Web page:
The most important thing for Hillary, the Toronto Sun‘s Peter Worthington argues, is that “the spigot for more campaign contributions has been turned up a notch” after a long period of fundraising torpor. After all, he notes, “there’s no way she’ll end the primary season with more delegates than Obama, more states won, or a greater percentage of the popular vote.” Her only hope is to persuade the superdelegates “that she has the best chance of beating McCain.” The only way to do that is to stay in the race, and the only way to do that is with oodles of cash.
A whiff of Ottawa
Terence Corcoran, writing in the National Post, is unimpressed by the “elephantine swagger” Canadian politicians have adopted on the subject of renegotiating the oil-and-gas provisions in NAFTA. Are we willing, he wonders, to become “the first nation in the history of global free trade negotiations to enter talks with an open-ended blanket threat to cut off its main export products”? Certainly Stephen Harper owes us an explanation as to his motives, he suggests. But we don’t really understand Corcoran’s confusion. The Prime Minister was very clear in New Orleans about preferring the status quo, even as he hinted at using energy as a trump card: “My preference is not to negotiate what we talked about in the past,” he said. “It’s to talk about the future.”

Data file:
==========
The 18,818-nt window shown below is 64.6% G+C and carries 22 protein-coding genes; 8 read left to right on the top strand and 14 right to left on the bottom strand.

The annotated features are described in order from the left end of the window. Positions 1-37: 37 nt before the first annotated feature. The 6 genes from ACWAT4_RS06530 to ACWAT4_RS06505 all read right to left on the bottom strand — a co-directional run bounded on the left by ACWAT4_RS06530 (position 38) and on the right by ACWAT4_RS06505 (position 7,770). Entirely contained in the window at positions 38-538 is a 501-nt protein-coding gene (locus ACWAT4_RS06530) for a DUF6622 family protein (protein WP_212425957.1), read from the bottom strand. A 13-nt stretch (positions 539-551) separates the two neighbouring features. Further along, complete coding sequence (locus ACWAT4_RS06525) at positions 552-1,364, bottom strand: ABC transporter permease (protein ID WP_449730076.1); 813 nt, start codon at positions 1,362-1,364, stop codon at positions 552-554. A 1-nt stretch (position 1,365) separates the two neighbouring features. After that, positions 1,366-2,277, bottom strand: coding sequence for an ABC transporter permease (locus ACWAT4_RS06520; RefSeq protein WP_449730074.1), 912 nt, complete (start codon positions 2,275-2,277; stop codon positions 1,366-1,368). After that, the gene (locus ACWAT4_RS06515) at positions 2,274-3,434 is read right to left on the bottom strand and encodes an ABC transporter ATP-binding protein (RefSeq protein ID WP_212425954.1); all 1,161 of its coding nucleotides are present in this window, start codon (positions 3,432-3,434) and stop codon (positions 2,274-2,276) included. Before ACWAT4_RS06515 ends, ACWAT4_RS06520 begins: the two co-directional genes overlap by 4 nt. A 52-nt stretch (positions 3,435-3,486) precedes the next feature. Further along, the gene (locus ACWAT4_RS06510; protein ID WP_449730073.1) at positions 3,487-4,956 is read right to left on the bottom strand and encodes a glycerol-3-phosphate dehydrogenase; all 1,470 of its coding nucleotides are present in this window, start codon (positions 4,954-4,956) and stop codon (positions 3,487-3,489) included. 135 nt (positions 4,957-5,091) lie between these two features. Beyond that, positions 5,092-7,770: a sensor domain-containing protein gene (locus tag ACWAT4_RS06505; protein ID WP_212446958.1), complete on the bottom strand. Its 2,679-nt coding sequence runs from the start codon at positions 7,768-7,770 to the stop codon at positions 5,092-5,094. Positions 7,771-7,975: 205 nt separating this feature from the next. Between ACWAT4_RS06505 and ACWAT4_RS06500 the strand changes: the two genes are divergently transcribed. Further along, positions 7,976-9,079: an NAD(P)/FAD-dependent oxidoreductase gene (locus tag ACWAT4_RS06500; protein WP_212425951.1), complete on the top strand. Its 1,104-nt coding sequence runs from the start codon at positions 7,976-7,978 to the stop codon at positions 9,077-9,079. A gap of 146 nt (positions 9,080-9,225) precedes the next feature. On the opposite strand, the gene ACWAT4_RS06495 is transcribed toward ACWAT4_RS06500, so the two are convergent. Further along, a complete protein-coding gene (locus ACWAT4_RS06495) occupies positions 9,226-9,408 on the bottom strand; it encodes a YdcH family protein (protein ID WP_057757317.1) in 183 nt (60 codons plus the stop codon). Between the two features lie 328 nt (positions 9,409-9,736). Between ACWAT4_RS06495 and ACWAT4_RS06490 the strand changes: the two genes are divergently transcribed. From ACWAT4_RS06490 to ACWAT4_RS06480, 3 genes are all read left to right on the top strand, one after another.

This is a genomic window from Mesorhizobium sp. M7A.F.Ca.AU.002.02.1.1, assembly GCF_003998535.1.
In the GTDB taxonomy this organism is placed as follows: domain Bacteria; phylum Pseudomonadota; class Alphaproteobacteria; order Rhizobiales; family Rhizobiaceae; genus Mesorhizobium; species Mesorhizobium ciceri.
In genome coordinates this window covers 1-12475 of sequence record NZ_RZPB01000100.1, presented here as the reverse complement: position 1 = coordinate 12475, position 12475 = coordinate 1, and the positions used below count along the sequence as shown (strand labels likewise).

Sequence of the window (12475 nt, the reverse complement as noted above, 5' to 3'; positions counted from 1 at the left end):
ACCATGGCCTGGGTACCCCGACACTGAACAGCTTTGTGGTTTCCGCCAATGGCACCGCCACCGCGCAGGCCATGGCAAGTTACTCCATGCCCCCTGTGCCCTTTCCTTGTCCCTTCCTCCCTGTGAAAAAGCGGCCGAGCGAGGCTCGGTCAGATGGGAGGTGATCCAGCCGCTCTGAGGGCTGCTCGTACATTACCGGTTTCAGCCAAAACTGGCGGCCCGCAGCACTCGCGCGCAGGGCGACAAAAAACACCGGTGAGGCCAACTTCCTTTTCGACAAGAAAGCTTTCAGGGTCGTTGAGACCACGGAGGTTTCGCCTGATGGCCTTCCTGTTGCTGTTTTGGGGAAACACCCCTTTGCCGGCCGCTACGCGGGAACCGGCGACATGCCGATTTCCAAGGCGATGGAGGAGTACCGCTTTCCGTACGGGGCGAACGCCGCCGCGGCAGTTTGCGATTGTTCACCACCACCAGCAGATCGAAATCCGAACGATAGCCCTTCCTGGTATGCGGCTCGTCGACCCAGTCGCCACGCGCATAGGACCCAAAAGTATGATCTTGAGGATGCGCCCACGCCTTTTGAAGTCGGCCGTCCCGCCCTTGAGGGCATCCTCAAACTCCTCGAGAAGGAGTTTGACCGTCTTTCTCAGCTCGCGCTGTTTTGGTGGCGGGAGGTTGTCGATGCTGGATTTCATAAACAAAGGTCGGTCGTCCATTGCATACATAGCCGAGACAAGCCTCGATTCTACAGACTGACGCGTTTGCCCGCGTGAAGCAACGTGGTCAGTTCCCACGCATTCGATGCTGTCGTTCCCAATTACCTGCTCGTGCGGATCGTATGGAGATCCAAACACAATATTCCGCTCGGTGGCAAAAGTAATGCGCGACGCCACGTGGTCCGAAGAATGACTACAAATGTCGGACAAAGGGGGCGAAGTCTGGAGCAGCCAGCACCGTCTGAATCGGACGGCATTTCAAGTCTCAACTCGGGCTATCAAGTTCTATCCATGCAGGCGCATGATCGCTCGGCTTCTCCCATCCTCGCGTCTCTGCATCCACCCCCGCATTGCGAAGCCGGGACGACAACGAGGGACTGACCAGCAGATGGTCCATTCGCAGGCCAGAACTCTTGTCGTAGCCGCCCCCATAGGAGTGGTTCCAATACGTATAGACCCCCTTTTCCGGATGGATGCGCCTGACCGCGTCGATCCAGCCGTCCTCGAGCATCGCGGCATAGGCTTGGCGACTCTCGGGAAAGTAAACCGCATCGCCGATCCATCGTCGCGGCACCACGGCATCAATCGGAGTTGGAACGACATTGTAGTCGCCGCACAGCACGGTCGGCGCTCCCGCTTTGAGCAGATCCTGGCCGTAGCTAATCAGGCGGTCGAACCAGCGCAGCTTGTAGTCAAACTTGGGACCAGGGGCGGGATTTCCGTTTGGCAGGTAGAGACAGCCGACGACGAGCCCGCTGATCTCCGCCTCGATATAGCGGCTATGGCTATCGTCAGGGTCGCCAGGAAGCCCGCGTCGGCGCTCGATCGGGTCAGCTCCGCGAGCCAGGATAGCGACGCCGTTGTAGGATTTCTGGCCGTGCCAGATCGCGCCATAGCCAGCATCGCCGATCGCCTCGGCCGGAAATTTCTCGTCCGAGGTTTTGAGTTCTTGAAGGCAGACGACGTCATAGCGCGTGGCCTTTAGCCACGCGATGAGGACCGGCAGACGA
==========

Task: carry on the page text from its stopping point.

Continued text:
When it comes to George W. Bush’s “orgy of folly,” the Globe‘s Lawrence Martin argues Canadians “have shown, with a few exceptions, considerable forbearance and politesse.” We’ve been patient in waiting for the “nightmare to end,” he contends, and have produced “hardly a whiff of moral condescension.” This is one of the craziest things we’ve ever read from Martin or anyone else. “Moral condescension” towards the Bush administration is as ubiquitous in Canada as it is vigorous. It’s everywhere. If that’s a “whiff,” what’s an odour? Or a full-blown stench, for that matter?